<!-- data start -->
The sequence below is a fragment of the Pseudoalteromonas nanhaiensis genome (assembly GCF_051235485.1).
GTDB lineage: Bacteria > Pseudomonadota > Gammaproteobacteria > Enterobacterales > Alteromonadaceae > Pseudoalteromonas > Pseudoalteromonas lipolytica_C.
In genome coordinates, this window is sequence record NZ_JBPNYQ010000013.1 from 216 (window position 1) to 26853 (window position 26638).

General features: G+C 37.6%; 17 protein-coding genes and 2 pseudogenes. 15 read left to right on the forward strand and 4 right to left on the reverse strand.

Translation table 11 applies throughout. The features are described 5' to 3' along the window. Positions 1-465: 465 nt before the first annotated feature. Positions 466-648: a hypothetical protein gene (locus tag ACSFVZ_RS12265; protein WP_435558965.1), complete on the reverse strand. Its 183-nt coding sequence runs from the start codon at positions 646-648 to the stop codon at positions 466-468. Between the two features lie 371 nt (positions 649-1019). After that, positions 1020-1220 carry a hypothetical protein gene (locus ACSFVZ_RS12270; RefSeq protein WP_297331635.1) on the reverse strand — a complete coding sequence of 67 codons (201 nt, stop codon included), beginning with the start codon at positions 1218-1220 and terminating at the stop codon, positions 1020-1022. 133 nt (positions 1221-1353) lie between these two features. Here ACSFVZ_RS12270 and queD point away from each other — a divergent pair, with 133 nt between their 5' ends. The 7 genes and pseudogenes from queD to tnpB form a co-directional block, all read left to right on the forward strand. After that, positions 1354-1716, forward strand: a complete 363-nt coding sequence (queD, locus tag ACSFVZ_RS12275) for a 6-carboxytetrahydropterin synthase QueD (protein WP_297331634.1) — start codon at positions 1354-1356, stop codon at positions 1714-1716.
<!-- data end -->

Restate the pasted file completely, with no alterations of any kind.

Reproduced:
The sequence below is a fragment of the Pseudoalteromonas nanhaiensis genome (assembly GCF_051235485.1).
GTDB lineage: Bacteria > Pseudomonadota > Gammaproteobacteria > Enterobacterales > Alteromonadaceae > Pseudoalteromonas > Pseudoalteromonas lipolytica_C.
In genome coordinates, this window is sequence record NZ_JBPNYQ010000013.1 from 216 (window position 1) to 26853 (window position 26638).

General features: G+C 37.6%; 17 protein-coding genes and 2 pseudogenes. 15 read left to right on the forward strand and 4 right to left on the reverse strand.

Translation table 11 applies throughout. The features are described 5' to 3' along the window. Positions 1-465: 465 nt before the first annotated feature. Positions 466-648: a hypothetical protein gene (locus tag ACSFVZ_RS12265; protein WP_435558965.1), complete on the reverse strand. Its 183-nt coding sequence runs from the start codon at positions 646-648 to the stop codon at positions 466-468. Between the two features lie 371 nt (positions 649-1019). After that, positions 1020-1220 carry a hypothetical protein gene (locus ACSFVZ_RS12270; RefSeq protein WP_297331635.1) on the reverse strand — a complete coding sequence of 67 codons (201 nt, stop codon included), beginning with the start codon at positions 1218-1220 and terminating at the stop codon, positions 1020-1022. 133 nt (positions 1221-1353) lie between these two features. Here ACSFVZ_RS12270 and queD point away from each other — a divergent pair, with 133 nt between their 5' ends. The 7 genes and pseudogenes from queD to tnpB form a co-directional block, all read left to right on the forward strand. After that, positions 1354-1716, forward strand: a complete 363-nt coding sequence (queD, locus tag ACSFVZ_RS12275) for a 6-carboxytetrahydropterin synthase QueD (protein WP_297331634.1) — start codon at positions 1354-1356, stop codon at positions 1714-1716.